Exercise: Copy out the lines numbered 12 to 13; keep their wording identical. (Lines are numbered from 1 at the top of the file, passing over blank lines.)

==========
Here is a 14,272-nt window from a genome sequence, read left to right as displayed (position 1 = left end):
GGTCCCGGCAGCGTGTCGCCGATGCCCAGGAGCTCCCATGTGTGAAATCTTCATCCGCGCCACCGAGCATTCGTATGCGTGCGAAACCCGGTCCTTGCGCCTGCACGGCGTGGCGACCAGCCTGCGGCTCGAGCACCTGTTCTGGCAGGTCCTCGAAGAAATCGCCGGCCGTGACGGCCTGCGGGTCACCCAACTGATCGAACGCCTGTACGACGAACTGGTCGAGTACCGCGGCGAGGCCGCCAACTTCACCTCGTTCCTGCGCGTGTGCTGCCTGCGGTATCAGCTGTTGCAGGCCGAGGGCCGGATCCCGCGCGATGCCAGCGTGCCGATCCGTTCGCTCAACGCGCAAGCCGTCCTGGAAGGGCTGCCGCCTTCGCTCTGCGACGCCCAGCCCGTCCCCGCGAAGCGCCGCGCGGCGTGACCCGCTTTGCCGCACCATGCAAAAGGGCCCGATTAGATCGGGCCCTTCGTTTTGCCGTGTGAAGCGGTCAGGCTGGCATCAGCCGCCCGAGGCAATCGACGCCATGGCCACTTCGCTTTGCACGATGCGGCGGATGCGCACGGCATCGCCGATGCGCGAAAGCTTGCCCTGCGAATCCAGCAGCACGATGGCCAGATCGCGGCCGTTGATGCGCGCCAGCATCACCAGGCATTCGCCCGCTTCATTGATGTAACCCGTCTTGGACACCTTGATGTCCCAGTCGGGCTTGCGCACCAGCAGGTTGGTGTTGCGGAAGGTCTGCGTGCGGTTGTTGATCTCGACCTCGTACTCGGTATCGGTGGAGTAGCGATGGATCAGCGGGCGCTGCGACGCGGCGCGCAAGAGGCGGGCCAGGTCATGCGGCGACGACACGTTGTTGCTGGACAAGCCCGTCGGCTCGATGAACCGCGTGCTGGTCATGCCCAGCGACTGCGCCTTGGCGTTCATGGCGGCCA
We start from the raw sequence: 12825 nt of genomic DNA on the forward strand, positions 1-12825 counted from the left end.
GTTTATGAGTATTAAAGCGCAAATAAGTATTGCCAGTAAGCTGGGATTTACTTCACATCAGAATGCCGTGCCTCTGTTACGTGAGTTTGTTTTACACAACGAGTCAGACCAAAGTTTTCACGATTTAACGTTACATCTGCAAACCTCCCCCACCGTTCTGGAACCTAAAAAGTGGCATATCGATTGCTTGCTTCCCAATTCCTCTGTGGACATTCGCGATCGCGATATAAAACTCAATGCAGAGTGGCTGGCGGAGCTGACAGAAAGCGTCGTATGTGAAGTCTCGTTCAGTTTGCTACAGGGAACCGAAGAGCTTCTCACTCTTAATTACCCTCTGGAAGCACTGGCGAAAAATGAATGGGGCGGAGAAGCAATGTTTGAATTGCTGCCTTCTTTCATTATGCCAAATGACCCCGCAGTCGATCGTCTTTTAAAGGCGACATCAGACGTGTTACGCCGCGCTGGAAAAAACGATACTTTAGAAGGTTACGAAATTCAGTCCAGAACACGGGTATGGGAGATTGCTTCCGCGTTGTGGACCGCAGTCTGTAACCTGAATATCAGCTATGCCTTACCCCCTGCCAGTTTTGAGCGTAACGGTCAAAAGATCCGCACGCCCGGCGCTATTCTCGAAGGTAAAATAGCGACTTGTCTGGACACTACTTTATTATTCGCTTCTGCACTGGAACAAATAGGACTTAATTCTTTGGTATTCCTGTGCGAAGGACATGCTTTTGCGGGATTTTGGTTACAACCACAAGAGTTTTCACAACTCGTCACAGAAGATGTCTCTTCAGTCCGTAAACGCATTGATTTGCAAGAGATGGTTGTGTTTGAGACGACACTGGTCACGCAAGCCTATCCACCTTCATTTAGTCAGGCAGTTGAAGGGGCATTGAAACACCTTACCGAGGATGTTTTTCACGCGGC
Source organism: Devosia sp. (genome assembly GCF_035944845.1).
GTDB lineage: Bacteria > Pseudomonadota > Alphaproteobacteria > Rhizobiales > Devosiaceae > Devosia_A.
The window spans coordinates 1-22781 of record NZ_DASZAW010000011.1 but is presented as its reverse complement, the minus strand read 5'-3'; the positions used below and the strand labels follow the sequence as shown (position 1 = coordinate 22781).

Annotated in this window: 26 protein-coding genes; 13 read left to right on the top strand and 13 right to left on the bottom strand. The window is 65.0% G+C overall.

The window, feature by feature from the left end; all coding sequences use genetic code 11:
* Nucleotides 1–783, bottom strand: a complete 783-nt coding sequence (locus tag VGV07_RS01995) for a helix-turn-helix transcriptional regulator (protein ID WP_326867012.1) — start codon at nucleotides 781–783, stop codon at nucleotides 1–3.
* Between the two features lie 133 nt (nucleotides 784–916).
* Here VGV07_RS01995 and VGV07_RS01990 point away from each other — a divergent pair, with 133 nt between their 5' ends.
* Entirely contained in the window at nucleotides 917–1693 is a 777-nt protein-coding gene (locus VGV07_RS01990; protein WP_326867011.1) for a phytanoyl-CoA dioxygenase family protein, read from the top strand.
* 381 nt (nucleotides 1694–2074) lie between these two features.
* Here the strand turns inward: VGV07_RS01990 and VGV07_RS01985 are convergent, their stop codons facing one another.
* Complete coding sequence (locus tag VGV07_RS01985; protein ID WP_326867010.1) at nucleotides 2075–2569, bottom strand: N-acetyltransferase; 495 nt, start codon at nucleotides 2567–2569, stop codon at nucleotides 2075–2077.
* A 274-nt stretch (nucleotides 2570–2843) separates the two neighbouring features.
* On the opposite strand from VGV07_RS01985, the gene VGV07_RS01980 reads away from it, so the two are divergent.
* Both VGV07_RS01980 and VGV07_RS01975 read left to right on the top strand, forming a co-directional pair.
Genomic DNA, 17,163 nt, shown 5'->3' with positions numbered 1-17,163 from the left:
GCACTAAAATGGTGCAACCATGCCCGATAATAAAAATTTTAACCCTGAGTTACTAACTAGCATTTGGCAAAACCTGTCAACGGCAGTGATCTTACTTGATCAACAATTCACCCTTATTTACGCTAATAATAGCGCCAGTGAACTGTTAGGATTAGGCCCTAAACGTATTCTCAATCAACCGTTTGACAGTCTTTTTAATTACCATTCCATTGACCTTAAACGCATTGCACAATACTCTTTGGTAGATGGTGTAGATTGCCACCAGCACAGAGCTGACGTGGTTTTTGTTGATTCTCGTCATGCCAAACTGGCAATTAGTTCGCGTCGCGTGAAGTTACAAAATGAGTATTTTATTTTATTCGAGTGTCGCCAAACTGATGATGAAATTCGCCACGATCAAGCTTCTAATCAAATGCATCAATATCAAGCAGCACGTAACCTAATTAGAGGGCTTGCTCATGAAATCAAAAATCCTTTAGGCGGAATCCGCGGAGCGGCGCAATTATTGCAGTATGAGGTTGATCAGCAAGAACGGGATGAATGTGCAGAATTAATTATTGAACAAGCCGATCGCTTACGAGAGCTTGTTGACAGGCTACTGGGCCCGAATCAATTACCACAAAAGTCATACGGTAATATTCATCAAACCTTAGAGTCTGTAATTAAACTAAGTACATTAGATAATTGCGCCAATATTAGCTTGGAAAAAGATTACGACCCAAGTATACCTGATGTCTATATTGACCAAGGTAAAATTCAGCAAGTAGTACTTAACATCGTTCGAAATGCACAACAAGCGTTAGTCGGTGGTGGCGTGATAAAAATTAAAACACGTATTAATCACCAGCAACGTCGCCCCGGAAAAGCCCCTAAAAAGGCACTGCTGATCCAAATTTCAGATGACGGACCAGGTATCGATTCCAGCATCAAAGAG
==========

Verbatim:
* Here VGV07_RS01995 and VGV07_RS01990 point away from each other — a divergent pair, with 133 nt between their 5' ends.
* Entirely contained in the window at nucleotides 917–1693 is a 777-nt protein-coding gene (locus VGV07_RS01990; protein WP_326867011.1) for a phytanoyl-CoA dioxygenase family protein, read from the top strand.